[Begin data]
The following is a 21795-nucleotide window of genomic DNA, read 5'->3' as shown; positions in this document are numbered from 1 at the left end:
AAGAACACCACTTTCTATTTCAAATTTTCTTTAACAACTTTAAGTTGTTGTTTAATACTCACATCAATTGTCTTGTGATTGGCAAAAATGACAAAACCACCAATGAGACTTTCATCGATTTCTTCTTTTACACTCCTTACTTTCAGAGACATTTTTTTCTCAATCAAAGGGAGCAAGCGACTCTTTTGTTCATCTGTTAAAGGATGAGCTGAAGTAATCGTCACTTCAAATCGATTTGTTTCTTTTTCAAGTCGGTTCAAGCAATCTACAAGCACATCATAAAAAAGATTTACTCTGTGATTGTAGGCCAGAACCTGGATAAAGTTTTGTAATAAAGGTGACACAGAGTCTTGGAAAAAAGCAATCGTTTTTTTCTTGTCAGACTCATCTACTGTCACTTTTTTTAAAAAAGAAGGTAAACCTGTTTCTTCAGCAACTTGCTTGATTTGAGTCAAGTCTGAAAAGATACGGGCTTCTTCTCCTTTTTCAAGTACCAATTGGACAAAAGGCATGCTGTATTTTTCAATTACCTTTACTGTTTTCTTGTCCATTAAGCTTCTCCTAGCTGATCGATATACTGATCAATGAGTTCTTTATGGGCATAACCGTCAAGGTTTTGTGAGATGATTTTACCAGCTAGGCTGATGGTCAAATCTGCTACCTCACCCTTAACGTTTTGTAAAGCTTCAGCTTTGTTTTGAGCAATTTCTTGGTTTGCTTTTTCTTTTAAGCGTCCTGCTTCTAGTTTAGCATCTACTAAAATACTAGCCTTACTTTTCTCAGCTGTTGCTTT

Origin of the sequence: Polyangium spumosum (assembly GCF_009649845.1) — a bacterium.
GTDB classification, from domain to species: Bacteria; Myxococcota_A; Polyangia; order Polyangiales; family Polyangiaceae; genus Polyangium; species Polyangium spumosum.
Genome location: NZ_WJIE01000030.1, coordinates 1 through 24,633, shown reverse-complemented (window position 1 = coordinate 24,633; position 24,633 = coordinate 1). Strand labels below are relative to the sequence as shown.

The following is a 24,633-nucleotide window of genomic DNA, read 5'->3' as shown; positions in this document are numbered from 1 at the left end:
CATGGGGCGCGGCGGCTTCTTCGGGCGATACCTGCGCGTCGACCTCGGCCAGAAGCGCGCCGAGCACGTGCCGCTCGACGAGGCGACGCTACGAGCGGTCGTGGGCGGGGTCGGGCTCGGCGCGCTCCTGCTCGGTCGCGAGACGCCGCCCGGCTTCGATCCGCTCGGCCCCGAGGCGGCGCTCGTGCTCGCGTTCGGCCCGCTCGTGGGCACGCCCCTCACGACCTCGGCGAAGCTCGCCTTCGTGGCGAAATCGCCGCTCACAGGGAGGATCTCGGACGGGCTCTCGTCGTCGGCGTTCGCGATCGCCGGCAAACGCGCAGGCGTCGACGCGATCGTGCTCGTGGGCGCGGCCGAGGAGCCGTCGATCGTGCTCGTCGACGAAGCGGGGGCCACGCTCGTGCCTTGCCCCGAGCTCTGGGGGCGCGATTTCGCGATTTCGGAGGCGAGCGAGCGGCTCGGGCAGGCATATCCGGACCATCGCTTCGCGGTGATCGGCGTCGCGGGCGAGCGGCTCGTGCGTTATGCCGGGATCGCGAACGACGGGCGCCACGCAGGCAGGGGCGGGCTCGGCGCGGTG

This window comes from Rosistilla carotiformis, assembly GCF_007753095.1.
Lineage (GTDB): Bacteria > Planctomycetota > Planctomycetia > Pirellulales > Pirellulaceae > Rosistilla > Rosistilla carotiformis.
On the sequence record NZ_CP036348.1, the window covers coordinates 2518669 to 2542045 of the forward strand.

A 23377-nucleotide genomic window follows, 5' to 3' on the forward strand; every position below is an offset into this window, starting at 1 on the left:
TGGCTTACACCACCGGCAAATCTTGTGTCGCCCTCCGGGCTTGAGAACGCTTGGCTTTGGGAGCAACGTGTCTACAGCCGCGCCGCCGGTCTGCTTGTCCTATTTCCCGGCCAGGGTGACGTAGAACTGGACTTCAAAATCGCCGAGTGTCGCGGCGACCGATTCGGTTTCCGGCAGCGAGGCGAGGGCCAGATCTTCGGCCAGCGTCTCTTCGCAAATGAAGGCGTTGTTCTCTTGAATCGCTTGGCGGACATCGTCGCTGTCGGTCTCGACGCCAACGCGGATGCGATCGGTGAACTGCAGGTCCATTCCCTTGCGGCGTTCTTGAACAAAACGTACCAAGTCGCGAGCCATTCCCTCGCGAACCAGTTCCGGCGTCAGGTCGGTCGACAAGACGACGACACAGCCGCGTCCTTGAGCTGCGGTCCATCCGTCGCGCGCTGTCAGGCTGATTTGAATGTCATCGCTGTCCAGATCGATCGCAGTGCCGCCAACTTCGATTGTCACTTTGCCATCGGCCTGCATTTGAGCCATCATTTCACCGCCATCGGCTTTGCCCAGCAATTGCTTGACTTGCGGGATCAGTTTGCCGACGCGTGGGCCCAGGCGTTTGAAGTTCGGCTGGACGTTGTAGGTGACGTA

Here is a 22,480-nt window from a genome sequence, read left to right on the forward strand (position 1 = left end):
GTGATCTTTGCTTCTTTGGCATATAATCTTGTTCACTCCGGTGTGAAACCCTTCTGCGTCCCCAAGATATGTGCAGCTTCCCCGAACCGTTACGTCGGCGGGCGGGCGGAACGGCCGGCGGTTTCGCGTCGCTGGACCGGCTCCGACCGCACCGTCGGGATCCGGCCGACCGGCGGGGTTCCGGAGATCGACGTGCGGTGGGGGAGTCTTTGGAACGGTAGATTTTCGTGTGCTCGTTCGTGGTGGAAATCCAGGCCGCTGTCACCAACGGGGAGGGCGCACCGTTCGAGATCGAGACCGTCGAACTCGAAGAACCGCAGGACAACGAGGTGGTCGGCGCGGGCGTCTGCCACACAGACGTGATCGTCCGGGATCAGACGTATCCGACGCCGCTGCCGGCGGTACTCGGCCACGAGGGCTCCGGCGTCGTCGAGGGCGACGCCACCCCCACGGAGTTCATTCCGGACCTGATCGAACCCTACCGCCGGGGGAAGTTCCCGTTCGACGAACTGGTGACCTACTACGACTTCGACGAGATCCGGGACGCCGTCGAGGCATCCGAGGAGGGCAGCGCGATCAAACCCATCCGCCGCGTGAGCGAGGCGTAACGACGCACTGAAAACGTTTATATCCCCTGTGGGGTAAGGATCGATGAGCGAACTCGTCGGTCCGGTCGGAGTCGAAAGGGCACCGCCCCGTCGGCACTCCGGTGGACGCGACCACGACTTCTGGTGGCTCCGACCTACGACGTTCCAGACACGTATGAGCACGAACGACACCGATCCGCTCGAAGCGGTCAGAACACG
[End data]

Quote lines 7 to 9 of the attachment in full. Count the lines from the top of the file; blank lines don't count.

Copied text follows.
CATGGGGCGCGGCGGCTTCTTCGGGCGATACCTGCGCGTCGACCTCGGCCAGAAGCGCGCCGAGCACGTGCCGCTCGACGAGGCGACGCTACGAGCGGTCGTGGGCGGGGTCGGGCTCGGCGCGCTCCTGCTCGGTCGCGAGACGCCGCCCGGCTTCGATCCGCTCGGCCCCGAGGCGGCGCTCGTGCTCGCGTTCGGCCCGCTCGTGGGCACGCCCCTCACGACCTCGGCGAAGCTCGCCTTCGTGGCGAAATCGCCGCTCACAGGGAGGATCTCGGACGGGCTCTCGTCGTCGGCGTTCGCGATCGCCGGCAAACGCGCAGGCGTCGACGCGATCGTGCTCGTGGGCGCGGCCGAGGAGCCGTCGATCGTGCTCGTCGACGAAGCGGGGGCCACGCTCGTGCCTTGCCCCGAGCTCTGGGGGCGCGATTTCGCGATTTCGGAGGCGAGCGAGCGGCTCGGGCAGGCATATCCGGACCATCGCTTCGCGGTGATCGGCGTCGCGGGCGAGCGGCTCGTGCGTTATGCCGGGATCGCGAACGACGGGCGCCACGCAGGCAGGGGCGGGCTCGGCGCGGTG

This window comes from Rosistilla carotiformis, assembly GCF_007753095.1.
Lineage (GTDB): Bacteria > Planctomycetota > Planctomycetia > Pirellulales > Pirellulaceae > Rosistilla > Rosistilla carotiformis.